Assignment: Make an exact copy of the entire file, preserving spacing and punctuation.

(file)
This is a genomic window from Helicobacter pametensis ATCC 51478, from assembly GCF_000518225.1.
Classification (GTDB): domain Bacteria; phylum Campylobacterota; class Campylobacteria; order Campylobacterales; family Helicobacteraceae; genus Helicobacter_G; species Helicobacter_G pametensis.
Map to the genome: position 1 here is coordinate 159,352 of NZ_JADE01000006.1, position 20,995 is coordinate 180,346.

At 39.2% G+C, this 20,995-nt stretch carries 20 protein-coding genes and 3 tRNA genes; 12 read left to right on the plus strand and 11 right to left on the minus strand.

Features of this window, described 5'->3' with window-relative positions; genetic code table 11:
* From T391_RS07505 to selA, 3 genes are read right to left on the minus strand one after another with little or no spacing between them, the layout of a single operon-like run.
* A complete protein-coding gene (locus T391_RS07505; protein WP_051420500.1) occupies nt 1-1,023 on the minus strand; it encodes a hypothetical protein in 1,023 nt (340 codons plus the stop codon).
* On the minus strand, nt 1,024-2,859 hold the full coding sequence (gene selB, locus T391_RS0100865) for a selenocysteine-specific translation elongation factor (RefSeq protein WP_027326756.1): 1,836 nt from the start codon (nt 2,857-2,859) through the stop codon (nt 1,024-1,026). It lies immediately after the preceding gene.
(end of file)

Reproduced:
This is a genomic window from Helicobacter pametensis ATCC 51478, from assembly GCF_000518225.1.
Classification (GTDB): domain Bacteria; phylum Campylobacterota; class Campylobacteria; order Campylobacterales; family Helicobacteraceae; genus Helicobacter_G; species Helicobacter_G pametensis.
Map to the genome: position 1 here is coordinate 159,352 of NZ_JADE01000006.1, position 20,995 is coordinate 180,346.

At 39.2% G+C, this 20,995-nt stretch carries 20 protein-coding genes and 3 tRNA genes; 12 read left to right on the plus strand and 11 right to left on the minus strand.

Features of this window, described 5'->3' with window-relative positions; genetic code table 11:
* From T391_RS07505 to selA, 3 genes are read right to left on the minus strand one after another with little or no spacing between them, the layout of a single operon-like run.
* A complete protein-coding gene (locus T391_RS07505; protein WP_051420500.1) occupies nt 1-1,023 on the minus strand; it encodes a hypothetical protein in 1,023 nt (340 codons plus the stop codon).
* On the minus strand, nt 1,024-2,859 hold the full coding sequence (gene selB, locus T391_RS0100865) for a selenocysteine-specific translation elongation factor (RefSeq protein WP_027326756.1): 1,836 nt from the start codon (nt 2,857-2,859) through the stop codon (nt 1,024-1,026). It lies immediately after the preceding gene.